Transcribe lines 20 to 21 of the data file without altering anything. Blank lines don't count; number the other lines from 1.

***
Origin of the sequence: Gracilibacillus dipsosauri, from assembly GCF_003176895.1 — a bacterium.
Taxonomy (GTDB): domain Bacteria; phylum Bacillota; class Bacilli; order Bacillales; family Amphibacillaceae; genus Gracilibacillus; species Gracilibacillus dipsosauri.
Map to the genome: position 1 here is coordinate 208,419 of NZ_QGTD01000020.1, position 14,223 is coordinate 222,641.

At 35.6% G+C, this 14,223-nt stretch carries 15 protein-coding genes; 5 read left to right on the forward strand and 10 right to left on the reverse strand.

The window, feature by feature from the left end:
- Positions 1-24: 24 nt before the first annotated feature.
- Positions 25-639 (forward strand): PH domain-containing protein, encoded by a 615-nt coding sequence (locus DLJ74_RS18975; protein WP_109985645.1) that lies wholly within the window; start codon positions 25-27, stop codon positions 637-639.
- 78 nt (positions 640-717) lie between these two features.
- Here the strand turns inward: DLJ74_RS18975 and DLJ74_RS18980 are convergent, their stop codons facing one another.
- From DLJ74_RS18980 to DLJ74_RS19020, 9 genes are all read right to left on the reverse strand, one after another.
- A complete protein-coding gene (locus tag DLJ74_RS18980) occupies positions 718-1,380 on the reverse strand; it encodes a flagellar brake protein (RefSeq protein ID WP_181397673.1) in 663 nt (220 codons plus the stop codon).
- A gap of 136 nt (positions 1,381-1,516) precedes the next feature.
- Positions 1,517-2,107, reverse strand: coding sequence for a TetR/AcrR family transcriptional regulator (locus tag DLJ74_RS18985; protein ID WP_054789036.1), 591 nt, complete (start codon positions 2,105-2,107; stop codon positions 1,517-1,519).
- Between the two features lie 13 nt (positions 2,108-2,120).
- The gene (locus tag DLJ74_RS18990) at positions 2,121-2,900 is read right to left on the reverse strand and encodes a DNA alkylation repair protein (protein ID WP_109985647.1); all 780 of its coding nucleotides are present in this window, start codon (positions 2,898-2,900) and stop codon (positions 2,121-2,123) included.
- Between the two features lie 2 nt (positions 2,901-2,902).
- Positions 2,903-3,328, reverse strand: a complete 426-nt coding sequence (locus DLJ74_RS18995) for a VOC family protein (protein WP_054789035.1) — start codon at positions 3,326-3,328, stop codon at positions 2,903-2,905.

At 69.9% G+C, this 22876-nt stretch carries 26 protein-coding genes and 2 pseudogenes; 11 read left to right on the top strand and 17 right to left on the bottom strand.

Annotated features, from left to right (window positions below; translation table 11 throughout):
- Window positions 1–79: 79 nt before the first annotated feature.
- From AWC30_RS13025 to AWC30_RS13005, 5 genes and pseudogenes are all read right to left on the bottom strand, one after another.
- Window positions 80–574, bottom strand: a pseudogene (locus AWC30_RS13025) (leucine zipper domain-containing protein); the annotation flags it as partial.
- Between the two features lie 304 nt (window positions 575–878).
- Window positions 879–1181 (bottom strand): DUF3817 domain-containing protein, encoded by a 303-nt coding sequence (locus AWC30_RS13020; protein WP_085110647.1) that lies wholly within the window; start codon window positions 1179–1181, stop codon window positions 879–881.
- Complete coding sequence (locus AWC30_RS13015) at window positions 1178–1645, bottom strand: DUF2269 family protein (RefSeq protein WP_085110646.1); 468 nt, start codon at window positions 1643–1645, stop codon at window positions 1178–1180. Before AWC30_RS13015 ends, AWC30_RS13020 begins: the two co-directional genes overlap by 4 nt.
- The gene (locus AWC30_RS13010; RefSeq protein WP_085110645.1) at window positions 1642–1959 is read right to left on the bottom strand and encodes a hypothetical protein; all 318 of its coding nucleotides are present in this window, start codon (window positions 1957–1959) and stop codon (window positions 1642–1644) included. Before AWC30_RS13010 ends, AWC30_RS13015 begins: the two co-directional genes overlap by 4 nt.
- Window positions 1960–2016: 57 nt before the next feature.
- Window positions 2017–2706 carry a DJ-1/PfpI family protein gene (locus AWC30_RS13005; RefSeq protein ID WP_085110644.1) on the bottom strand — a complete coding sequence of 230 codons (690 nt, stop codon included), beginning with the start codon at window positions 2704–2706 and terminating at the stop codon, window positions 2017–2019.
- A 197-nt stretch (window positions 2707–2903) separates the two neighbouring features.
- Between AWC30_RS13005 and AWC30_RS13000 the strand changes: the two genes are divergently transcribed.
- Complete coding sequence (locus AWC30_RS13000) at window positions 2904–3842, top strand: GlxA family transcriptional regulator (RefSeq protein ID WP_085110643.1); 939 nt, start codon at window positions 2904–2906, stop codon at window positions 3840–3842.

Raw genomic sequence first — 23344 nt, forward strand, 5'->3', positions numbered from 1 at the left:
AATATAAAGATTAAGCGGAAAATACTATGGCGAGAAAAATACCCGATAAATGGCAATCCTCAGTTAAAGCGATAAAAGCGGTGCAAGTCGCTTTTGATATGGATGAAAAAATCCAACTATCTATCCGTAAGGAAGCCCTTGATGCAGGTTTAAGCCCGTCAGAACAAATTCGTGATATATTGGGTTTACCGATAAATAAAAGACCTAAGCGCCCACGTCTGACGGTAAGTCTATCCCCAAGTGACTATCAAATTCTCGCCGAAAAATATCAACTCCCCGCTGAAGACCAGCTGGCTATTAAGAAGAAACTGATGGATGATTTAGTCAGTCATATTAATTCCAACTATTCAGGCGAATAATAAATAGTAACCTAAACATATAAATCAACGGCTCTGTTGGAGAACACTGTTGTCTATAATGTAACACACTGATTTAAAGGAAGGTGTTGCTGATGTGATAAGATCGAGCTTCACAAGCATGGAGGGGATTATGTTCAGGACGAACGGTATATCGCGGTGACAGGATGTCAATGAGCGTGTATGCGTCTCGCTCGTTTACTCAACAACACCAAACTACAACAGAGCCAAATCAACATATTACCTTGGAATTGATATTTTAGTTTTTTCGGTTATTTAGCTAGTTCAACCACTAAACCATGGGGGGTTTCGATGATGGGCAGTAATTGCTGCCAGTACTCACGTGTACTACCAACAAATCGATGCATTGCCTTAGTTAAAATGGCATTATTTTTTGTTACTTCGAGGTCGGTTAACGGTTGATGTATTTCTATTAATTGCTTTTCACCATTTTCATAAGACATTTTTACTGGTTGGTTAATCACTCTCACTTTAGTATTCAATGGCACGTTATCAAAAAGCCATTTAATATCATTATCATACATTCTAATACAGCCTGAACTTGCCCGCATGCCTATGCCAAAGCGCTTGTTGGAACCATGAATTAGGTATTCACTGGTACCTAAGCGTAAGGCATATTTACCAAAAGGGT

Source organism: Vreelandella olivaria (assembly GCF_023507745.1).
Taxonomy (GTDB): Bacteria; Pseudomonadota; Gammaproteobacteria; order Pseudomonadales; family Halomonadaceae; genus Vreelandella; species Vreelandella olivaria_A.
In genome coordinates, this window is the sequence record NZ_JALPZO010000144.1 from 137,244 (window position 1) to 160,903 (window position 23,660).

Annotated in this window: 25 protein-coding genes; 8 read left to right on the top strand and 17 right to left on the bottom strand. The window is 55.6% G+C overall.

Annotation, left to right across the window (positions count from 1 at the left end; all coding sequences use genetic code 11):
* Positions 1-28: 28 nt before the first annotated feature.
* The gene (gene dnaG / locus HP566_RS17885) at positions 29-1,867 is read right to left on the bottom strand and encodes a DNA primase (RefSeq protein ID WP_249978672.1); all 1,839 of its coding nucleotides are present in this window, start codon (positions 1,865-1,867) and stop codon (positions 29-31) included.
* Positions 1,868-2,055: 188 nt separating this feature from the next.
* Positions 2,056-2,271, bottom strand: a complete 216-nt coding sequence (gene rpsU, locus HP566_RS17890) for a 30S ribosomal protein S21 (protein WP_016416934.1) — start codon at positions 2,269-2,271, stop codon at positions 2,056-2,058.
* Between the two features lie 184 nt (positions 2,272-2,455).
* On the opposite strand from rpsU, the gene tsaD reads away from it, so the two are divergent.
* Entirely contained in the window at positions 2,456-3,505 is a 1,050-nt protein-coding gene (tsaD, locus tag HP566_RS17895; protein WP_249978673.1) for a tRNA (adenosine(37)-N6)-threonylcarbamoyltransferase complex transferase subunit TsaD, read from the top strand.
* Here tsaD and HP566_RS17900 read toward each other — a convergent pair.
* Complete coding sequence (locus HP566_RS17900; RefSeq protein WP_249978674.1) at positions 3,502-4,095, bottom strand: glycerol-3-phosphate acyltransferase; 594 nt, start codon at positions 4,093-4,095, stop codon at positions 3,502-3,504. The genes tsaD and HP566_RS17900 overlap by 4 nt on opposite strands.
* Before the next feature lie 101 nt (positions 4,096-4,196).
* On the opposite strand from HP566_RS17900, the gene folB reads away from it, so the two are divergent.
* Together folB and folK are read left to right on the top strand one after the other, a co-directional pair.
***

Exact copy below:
- Window positions 1–79: 79 nt before the first annotated feature.
- From AWC30_RS13025 to AWC30_RS13005, 5 genes and pseudogenes are all read right to left on the bottom strand, one after another.